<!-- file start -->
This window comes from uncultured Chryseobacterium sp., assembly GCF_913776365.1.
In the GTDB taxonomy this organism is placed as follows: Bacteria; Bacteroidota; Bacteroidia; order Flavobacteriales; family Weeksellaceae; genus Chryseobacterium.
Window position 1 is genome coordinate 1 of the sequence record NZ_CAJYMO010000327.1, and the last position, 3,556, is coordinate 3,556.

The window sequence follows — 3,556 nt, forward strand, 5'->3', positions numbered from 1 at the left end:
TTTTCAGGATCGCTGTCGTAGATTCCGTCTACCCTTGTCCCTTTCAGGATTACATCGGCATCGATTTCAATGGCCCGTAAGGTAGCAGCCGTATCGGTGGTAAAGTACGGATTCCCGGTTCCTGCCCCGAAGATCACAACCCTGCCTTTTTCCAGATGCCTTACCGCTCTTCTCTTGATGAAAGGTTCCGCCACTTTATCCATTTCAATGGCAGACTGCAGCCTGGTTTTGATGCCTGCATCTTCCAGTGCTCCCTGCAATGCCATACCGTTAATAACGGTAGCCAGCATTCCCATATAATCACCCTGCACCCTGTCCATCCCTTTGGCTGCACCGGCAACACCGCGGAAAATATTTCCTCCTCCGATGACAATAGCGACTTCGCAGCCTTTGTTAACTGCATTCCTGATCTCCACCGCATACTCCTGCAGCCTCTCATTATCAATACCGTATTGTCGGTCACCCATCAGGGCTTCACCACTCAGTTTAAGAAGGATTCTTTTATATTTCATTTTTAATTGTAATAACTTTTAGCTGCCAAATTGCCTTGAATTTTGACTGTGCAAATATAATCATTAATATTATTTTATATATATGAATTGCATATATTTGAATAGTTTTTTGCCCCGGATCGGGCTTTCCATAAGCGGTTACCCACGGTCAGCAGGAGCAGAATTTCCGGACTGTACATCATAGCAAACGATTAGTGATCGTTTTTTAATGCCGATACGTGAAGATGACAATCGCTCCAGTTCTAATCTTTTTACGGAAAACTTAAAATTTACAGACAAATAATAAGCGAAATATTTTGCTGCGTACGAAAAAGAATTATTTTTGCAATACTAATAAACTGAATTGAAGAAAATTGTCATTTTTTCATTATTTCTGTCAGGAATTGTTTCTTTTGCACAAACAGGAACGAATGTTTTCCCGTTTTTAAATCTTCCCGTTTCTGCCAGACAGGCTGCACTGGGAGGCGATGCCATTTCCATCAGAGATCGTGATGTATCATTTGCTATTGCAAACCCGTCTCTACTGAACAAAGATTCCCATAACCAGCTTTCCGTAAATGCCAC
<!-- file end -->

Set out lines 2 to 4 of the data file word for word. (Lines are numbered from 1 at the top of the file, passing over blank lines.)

In the GTDB taxonomy this organism is placed as follows: Bacteria; Bacteroidota; Bacteroidia; order Flavobacteriales; family Weeksellaceae; genus Chryseobacterium.
Window position 1 is genome coordinate 1 of the sequence record NZ_CAJYMO010000327.1, and the last position, 3,556, is coordinate 3,556.

The window sequence follows — 3,556 nt, forward strand, 5'->3', positions numbered from 1 at the left end: